He rubs shoulders with captains of industry and government ministers on a regular basis and has also been known to bare all – quite literally – on the stage. Andrew Carpenter is as much at home treading the boards as he is in the boardroom.

Andrew has been chief executive of the Structural Timber Association (STA) since 2011 but his professional career began in the masonry industry. His professional life has been intertwined throughout with his combined passions of music and musical theatre. He was born and raised in Frome and still lives in the Somerset market town. His parents were responsible for his love of the greasepaint if not his career.

“My father was an accountant and my mother was a secretary but their real passion was amateur theatre and they were both members of the local amateur operatic society. Dad was a comedian and mum was a dancer.” As well as exposing him to the am-dram circle, Andrew’s parents also instilled a sense of community in him, something he has demonstrated throughout his life, having been a school governor, a trustee of two theatres, and chairman of the Frome millennium celebrations. He is currently chairman of the trustees of Frome’s Merlin Theatre.

His father was “undoubtedly” the biggest influence on his life. “He was a massive influence – no-one else has come close. He had a larger than life personality and when he came into a room he would light it up. “He didn’t make me rich or clever but the one thing he gave me is tremendous self-confidence. I’ve never imposed a glass ceiling in my life and as I’ve gone on I’ve realised how important this self-confidence is to get me through things.” Andrew attended Frome Grammar, where he became deputy head boy and also fostered his love of cricket and, particularly, football. “I’m a terrible sportsman but I do love it and was the only person to get football and cricket colours without actually playing for the school. I got my cricket colours for scoring and umpiring and my football colours for refereeing.”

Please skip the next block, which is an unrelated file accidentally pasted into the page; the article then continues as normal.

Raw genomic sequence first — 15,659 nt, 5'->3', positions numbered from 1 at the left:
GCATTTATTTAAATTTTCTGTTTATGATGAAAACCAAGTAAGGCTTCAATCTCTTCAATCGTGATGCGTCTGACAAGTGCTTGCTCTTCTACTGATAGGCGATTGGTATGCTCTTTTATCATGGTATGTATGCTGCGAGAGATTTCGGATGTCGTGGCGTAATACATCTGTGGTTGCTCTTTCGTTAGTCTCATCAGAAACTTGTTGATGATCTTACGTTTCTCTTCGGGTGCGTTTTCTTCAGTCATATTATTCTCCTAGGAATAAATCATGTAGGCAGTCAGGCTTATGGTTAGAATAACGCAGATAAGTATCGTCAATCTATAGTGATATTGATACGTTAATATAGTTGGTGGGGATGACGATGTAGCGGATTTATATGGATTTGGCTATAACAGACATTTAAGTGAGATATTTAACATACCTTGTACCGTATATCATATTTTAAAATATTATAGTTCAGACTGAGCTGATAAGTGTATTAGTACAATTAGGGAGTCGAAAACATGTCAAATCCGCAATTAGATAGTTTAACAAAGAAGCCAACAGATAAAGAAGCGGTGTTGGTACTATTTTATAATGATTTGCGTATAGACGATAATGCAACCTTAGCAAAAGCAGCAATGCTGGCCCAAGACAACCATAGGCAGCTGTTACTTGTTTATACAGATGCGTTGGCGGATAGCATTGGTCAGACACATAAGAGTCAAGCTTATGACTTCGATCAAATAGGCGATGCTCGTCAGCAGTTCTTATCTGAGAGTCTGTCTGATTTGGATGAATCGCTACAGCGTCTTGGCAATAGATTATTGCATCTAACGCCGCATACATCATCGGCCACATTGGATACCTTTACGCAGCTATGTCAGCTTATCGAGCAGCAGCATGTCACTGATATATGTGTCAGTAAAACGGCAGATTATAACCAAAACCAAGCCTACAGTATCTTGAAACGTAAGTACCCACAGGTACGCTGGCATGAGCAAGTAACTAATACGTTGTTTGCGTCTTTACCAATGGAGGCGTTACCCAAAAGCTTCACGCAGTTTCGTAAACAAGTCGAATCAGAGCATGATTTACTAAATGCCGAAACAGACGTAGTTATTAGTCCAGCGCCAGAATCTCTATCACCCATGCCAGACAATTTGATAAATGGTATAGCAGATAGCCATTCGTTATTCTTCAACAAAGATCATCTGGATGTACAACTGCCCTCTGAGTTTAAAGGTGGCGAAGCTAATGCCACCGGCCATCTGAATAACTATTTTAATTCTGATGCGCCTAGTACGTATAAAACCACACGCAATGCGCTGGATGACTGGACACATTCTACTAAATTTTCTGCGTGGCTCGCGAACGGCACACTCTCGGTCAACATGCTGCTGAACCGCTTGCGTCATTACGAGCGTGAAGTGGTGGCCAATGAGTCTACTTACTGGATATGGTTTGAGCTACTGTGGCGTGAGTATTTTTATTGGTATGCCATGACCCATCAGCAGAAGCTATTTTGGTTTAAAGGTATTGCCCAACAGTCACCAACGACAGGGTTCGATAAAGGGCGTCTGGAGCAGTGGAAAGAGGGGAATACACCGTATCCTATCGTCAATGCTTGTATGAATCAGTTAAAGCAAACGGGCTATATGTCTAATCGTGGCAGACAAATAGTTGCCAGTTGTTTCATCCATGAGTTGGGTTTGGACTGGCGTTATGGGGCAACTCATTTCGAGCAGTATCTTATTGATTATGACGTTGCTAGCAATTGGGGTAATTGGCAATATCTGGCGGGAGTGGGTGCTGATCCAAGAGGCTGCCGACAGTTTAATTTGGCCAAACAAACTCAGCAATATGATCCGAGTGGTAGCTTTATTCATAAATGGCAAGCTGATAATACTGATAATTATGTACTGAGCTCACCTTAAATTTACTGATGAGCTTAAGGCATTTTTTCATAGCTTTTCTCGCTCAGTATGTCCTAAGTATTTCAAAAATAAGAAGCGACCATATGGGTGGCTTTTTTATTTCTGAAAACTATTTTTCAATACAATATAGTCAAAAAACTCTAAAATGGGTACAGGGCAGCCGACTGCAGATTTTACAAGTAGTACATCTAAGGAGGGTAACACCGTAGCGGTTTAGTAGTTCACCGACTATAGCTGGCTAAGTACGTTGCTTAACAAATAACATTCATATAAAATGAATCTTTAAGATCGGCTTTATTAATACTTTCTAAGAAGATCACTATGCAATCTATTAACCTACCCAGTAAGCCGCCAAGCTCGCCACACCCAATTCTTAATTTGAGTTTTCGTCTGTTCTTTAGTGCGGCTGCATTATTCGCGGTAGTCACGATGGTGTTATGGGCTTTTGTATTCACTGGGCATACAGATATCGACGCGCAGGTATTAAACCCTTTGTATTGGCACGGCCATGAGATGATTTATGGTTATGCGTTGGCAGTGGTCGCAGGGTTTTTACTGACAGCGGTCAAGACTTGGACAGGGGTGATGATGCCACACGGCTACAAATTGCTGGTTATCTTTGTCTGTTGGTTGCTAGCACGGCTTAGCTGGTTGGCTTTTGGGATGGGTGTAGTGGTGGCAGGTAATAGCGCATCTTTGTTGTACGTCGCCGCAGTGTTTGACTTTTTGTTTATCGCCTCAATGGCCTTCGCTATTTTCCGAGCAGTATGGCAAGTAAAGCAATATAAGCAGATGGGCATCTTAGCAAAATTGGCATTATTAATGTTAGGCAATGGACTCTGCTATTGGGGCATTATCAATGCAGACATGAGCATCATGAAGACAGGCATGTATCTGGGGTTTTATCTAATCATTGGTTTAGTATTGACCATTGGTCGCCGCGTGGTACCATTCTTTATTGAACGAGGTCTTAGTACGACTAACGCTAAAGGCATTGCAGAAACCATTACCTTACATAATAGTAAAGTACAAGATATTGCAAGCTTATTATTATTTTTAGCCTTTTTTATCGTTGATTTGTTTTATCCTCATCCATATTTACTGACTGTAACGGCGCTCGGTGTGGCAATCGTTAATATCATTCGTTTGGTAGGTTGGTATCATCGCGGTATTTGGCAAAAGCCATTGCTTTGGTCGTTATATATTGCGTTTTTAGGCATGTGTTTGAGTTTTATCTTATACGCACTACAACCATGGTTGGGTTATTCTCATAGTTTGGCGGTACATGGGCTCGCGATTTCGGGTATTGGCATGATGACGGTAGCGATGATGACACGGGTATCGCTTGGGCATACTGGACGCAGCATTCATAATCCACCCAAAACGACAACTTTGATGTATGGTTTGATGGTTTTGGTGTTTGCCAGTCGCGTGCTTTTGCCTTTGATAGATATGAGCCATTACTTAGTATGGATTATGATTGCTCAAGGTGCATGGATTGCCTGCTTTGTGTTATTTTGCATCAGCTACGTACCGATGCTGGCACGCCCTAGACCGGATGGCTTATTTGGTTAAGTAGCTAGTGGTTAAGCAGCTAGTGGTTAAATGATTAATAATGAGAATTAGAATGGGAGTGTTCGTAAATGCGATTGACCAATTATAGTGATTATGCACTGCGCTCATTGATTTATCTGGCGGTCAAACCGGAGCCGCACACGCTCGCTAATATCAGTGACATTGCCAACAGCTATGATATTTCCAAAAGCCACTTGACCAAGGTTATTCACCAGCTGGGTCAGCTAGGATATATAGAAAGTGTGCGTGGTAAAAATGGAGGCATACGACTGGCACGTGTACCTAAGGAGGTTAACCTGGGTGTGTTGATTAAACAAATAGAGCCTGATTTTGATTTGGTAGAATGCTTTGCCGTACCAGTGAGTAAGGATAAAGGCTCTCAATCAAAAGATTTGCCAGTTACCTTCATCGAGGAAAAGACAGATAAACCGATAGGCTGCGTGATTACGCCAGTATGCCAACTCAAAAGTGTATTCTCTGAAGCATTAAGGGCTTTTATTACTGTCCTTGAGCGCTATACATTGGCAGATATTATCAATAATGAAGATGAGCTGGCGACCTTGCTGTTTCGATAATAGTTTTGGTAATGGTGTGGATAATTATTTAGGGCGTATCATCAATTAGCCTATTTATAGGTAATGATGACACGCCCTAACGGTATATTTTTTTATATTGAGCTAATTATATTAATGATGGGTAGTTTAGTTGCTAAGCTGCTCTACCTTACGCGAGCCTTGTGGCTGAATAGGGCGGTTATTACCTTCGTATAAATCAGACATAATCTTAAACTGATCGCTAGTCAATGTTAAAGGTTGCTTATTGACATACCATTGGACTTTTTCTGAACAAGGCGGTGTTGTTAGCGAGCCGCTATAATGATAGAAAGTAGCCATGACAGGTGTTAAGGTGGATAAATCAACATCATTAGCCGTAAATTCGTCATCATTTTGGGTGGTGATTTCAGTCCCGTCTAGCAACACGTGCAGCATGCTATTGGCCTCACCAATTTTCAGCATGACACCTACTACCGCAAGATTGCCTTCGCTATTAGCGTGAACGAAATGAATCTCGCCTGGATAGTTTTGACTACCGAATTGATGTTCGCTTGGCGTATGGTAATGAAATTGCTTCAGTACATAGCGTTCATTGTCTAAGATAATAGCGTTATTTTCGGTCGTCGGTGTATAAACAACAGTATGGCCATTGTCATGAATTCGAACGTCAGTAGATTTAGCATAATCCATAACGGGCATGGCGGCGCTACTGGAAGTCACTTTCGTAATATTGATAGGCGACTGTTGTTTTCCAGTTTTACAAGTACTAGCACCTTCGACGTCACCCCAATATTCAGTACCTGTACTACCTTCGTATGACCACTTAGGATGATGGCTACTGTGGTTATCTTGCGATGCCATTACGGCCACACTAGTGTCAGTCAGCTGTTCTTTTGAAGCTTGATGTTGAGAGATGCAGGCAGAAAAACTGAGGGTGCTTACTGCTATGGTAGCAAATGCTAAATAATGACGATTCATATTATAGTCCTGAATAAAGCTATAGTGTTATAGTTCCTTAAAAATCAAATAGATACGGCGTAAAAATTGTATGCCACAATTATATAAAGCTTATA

In fact, he said, his football refereeing took him further in the sport than if he had played. Having taken it up at 13, he officiated at football matches for the next 40 years. He officiated at a high level at reserve football matches at Highbury, Stamford Bridge and The Dell, home to his beloved Saints, until he was 32 when a back problem put pay to that. He then refereed and subsequently managed a local youth football team in Frome.